Mustafa Said and the Asil Ensemble take on classical Arab music with a good measure of regional flair

Mustafa Said and his Asil Ensemble are on a mission to revive the fortunes of Arab Classical music.

The 12-piece Asil Ensemble is led by the Egyptian musician Mustafa Said, who believes in tapping into classical Arab music from around the region. Courtesy Lorie Yapoudjian
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The Abu Dhabi Festival is renowned for introducing audiences to exotic sounds spanning different cultures. This was underscored at the festival launch in January, when the Simón Bolívar Symphony Orchestra of Venezuela added a Latin touch to classic European compositions in a sold-out Emirates Palace performance.

With the Asil Ensemble, audiences are taken on a journey closer to home. The Beirut-based group perform tomorrow at Abu Dhabi Theatre as part of the festival’s special Arabic music programme, Bayt Al Farabi.

Led by the Egyptian musician and musicologist Mustafa Said, the 12-piece are on a mission to prove that Arab classical music has its own mysteries to unveil. All that’s required is musicians who aren’t afraid to do the research.

“At the moment the prevailing attitude is one of copying,” Said observes. “If the style is jazz, tango or rock then they will add that on top of Arab classical music. What we are trying to do is develop classical Arab music from within itself by taking from other Arabic music traditions from around the region.”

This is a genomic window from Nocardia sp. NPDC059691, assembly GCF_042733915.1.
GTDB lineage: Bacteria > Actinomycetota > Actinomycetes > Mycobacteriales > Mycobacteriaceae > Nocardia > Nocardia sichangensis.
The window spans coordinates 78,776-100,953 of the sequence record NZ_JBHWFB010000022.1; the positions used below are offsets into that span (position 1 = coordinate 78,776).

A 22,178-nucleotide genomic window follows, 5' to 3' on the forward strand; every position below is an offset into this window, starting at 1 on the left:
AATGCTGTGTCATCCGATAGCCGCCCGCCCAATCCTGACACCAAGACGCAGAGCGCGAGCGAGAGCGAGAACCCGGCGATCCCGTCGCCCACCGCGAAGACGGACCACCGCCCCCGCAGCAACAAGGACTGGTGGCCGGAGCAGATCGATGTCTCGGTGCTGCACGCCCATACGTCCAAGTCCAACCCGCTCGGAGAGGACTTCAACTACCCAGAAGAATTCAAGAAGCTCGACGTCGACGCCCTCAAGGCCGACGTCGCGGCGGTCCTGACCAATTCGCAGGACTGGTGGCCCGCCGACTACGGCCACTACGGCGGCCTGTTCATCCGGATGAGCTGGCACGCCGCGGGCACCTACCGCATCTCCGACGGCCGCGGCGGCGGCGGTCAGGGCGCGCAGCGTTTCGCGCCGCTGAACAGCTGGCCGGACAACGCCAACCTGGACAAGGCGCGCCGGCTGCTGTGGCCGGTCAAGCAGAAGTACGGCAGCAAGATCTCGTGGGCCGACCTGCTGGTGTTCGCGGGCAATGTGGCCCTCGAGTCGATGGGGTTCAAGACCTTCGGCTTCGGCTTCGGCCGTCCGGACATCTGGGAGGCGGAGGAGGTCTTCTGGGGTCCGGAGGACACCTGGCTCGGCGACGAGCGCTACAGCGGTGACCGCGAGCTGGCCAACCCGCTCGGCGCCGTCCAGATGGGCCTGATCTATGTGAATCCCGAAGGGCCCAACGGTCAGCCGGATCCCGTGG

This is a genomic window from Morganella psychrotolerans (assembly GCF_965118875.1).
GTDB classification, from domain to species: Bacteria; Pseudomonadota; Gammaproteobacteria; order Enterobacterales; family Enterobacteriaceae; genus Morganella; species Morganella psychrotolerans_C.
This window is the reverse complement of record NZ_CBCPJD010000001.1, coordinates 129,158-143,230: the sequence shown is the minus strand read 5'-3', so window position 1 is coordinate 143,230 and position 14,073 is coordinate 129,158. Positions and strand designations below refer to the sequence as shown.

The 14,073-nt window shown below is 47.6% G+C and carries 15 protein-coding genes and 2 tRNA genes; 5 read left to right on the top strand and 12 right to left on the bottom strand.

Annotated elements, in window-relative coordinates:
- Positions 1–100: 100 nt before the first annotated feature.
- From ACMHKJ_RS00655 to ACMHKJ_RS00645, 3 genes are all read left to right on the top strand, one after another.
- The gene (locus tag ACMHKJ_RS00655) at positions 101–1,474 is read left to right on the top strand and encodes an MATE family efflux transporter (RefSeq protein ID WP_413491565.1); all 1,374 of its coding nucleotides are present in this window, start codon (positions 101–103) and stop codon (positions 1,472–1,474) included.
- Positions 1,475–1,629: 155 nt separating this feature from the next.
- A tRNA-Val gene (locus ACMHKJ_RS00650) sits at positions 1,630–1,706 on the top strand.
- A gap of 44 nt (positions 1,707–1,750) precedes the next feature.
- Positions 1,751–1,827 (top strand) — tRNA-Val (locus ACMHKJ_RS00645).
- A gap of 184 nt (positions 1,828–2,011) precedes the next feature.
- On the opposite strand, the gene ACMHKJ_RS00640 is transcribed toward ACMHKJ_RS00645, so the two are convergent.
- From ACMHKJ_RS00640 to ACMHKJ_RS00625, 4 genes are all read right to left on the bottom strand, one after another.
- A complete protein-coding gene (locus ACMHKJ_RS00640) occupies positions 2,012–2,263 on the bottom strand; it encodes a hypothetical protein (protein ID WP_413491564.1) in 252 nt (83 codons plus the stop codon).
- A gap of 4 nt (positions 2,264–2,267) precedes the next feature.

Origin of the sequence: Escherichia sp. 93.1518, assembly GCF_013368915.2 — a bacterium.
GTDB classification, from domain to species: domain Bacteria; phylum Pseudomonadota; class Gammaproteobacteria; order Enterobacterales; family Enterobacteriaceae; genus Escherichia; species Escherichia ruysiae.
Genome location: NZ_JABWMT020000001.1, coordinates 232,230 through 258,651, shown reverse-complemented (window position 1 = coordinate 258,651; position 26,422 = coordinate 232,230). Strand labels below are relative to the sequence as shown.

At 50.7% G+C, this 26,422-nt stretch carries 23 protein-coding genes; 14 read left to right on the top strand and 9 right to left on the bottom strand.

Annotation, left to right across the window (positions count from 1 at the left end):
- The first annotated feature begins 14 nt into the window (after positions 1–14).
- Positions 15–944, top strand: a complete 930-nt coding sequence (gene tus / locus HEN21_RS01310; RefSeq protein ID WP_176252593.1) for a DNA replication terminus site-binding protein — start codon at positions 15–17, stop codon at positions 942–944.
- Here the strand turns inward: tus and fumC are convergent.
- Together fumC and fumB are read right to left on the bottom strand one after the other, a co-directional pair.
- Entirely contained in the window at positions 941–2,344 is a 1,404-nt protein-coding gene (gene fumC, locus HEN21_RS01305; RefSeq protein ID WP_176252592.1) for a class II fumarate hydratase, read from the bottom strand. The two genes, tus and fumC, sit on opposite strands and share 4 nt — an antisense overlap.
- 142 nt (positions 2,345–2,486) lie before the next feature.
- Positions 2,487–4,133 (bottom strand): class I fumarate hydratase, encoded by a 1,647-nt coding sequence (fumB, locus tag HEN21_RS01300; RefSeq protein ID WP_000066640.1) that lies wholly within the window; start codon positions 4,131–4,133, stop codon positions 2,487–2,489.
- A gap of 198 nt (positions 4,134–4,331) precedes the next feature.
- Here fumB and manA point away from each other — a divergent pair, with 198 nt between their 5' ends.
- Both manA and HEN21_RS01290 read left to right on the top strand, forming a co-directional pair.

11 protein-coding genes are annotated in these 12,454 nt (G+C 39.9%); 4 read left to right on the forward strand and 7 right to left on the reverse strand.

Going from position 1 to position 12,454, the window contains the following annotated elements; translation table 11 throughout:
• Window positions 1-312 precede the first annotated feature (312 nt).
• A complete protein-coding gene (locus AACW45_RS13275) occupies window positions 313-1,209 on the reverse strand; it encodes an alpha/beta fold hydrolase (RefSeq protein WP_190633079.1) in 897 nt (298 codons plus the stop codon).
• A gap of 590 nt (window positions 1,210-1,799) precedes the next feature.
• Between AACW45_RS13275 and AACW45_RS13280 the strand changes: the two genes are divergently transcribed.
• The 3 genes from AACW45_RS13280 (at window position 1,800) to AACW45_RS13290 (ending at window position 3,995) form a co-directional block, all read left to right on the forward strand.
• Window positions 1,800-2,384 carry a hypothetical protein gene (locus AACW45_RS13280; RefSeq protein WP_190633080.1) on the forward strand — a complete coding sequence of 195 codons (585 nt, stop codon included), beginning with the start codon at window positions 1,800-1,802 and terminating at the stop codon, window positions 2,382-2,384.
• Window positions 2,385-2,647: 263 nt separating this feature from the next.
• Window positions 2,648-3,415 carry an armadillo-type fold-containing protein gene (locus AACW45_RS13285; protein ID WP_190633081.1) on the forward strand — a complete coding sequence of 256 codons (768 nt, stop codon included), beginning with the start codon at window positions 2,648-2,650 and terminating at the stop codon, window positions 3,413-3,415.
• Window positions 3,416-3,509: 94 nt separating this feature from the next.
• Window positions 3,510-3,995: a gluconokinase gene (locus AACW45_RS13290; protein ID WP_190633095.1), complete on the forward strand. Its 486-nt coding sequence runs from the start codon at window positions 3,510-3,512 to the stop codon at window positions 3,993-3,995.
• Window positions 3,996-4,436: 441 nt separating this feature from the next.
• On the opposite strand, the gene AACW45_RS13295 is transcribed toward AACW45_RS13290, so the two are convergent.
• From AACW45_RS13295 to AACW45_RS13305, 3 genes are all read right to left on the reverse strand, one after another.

The Asil Ensemble aims to demonstrate just that, with a varied set. The programme’s first half is a performance of a suite of traditional songs from the Arab world. Genres include Qudud Halabiya (Muslim slow jam) and traditional Syrian folks songs heavy on refrains, with colloquial Arabic lyrics.

A guest vocalist will also appear to perform a-cappella pieces from the Levant.

It is after the intermission, however, when the Asil Ensemble will really showcase their talent with a string of original works.

“This part will be more like the normal performances that we play,” Said says.

“It is interesting because essentially it is an experiment. We are looking at sources that are closer to us – to add to our sounds. So, for example, we look at elements from Iraq in terms of its musical modes and old Arabic ship songs from other parts of the region. What we are doing is creating new music from classic sources.”

Said think there is not enough being done to revive the fortunes of Arab classical music.

“The public are only interested whenever the music refers to works by legends of the genre.”

“But even before that, you have musicians themselves who don’t know the history of their own music. They understand their instrument as something that is crafted as opposed to what it truly means,” he says.

It is primarily this observation that led Said to stop lecturing as a musicologist three years ago to focus on performance.

He says the more knowledge Arab musicians have about their musical history, the more effective they are in showcasing the region in global events such as the Abu Dhabi Festival.

“I am all for the dialogue of civilisation but the question is how are we going to do it?” he asks.

“Will this dialogue be conducted in a position where we are poor culturally and they are rich? What I hope to see is that more of us can exchange this dialogue from a position where we are all equal. No one is better than anybody and we all have something to contribute.”

• Bayt Al Farabi: The Asil Ensemble perform at the Abu Dhabi Theatre at the Breakwater, Corniche, tomorrow. Tickets are Dh50 from